Don’t perform population-based screening for 25-OH-vitamin D deficiency.
|Rationale and Comments:||Vitamin D deficiency is common in many populations, particularly in patients at higher latitudes, during winter months, and in those with limited sun exposure. Over-the-counter vitamin D supplements and increased summer sun exposure are sufficient for most otherwise healthy patients. Laboratory testing is appropriate in higher risk patients when results will be used to institute more aggressive therapy (e.g., osteoporosis, chronic kidney disease, malabsorption, some infections, obese individuals).|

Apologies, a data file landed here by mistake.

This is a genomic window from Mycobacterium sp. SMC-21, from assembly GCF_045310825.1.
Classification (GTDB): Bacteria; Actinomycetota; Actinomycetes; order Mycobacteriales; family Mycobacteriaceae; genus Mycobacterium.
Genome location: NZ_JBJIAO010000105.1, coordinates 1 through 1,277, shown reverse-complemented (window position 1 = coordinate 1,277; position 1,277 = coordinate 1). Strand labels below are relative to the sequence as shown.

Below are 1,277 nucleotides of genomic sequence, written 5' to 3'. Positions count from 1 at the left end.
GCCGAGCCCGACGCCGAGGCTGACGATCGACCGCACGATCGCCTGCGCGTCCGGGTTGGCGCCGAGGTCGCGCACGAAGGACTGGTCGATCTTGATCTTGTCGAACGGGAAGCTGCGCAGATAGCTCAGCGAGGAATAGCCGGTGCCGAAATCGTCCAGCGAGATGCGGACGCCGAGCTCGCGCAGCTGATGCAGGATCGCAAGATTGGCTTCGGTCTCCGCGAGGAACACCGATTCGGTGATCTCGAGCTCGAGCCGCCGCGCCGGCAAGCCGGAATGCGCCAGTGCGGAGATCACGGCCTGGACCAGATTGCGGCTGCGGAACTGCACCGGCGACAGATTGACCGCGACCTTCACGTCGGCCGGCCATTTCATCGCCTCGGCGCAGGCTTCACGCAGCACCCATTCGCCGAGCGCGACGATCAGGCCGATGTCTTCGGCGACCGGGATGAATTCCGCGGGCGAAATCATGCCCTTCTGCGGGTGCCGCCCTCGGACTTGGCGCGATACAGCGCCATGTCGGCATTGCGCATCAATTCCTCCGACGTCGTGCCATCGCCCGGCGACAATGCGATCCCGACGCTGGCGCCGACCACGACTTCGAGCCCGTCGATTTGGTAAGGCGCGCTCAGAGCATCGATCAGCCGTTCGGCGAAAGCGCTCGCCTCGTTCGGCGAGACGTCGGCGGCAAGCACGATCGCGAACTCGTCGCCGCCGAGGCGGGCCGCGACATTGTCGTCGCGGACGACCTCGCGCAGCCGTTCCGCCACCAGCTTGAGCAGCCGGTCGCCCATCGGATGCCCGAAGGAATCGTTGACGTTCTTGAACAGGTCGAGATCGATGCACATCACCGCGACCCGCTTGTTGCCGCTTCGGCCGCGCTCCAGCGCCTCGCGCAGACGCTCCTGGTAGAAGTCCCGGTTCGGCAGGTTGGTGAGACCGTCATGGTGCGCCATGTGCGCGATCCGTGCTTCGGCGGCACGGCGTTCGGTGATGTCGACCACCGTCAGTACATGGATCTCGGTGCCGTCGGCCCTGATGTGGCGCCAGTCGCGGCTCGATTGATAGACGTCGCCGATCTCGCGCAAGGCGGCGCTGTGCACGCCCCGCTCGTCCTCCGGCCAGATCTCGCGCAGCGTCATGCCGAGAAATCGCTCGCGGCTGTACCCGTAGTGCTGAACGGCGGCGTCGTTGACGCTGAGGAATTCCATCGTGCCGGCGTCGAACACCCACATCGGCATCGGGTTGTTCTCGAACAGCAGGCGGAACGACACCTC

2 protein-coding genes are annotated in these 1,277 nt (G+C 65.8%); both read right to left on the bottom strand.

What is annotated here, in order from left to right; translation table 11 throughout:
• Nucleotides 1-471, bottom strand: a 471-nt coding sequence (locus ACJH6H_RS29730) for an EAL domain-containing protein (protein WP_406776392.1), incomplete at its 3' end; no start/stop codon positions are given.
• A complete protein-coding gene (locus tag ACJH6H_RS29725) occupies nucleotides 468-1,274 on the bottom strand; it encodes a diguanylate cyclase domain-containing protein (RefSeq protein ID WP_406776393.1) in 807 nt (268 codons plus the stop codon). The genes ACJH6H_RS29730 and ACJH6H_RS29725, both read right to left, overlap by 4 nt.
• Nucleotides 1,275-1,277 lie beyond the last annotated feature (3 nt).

|References:||• Sattar N, et al. Increasing requests for vitamin D measurement: costly, confusing, and without credibility. Lancet. 2012;379:95-6.
• Bilinski K, et al. The rising cost of vitamin D testing in Australia: time to establish guidelines for testing. Med J Aust. 2012;197(2):90.
• Lu C. Pathology consultation on vitamin D testing: clinical indications for 25(OH) vitamin D measurement [letter to the editor]. Am J Clin Pathol. 2012;137:831.
• Holick M, et al. Evaluation, treatment, and prevention of vitamin D deficiency: an Endocrine Society clinical practice guideline. J Clin Endocrinol Metab. 2011;96(7):1911-30.